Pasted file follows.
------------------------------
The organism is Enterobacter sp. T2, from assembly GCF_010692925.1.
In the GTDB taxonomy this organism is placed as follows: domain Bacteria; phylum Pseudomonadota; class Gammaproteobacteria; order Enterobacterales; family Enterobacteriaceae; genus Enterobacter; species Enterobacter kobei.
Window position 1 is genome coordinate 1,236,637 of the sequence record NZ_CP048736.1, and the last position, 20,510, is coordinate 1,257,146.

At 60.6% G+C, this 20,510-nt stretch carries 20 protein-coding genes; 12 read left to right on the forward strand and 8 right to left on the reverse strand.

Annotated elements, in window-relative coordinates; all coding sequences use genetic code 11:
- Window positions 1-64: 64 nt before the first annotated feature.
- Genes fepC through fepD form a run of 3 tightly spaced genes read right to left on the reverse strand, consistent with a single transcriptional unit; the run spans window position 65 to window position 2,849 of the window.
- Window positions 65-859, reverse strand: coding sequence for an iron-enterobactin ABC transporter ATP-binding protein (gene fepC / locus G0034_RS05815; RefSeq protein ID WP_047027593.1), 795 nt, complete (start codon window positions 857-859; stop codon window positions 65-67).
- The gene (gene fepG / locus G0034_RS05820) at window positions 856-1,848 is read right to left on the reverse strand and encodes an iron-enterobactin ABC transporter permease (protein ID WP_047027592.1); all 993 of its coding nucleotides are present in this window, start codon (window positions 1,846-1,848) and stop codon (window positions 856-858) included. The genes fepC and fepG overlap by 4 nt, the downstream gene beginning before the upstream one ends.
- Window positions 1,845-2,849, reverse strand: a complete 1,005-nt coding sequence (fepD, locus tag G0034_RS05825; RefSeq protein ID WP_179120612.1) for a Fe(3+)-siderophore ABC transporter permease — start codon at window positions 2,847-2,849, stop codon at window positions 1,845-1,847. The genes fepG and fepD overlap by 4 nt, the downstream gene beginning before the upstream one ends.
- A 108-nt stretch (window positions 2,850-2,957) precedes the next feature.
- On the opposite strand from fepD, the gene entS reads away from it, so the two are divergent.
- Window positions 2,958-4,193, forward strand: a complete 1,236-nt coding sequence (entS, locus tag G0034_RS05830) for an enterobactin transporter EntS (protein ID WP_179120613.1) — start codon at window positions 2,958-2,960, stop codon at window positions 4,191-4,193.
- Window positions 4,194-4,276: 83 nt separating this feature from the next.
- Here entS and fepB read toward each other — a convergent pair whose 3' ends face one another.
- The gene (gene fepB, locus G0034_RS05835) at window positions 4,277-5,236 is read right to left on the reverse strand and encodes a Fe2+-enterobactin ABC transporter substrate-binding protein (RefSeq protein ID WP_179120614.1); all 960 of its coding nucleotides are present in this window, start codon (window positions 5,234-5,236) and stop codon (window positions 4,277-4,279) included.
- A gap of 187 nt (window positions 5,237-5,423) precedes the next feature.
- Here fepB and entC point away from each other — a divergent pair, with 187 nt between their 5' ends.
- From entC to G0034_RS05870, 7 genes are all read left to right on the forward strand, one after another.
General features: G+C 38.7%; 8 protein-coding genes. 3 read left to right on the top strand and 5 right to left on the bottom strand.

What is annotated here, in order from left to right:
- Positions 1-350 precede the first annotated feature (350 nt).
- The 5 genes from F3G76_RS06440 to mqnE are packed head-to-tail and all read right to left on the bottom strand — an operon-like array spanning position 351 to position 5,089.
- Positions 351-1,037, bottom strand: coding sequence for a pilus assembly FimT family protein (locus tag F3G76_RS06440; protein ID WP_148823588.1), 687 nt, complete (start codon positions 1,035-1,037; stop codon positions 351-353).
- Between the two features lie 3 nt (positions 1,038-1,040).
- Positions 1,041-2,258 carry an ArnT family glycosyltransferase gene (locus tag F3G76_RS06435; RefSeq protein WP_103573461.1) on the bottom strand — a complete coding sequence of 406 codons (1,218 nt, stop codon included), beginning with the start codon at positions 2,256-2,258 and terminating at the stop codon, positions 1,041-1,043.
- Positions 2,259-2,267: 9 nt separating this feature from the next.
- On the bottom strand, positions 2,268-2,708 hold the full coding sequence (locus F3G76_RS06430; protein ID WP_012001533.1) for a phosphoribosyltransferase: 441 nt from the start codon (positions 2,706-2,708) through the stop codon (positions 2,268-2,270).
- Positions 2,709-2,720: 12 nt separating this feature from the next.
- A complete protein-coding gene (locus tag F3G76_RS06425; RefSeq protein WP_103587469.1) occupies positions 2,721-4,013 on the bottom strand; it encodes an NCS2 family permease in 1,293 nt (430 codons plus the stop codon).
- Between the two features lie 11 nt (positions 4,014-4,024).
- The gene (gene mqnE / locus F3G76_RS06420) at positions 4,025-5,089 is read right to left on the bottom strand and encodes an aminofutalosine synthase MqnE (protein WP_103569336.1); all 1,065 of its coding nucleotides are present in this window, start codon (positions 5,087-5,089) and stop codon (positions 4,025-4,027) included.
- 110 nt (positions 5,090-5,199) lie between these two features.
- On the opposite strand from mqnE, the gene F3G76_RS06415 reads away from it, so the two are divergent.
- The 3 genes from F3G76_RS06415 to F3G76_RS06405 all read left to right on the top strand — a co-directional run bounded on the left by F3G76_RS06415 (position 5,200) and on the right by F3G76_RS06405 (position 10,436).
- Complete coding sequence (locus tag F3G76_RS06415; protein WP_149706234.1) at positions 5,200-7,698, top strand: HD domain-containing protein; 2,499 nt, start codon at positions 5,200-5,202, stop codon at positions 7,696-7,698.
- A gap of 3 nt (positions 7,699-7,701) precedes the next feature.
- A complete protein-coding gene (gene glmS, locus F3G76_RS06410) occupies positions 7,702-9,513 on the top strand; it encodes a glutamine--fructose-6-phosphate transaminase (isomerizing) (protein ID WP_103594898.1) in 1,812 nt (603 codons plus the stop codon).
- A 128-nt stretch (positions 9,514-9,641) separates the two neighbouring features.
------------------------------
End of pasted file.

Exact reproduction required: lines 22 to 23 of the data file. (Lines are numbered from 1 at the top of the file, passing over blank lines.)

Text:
- Positions 1-350 precede the first annotated feature (350 nt).
- The 5 genes from F3G76_RS06440 to mqnE are packed head-to-tail and all read right to left on the bottom strand — an operon-like array spanning position 351 to position 5,089.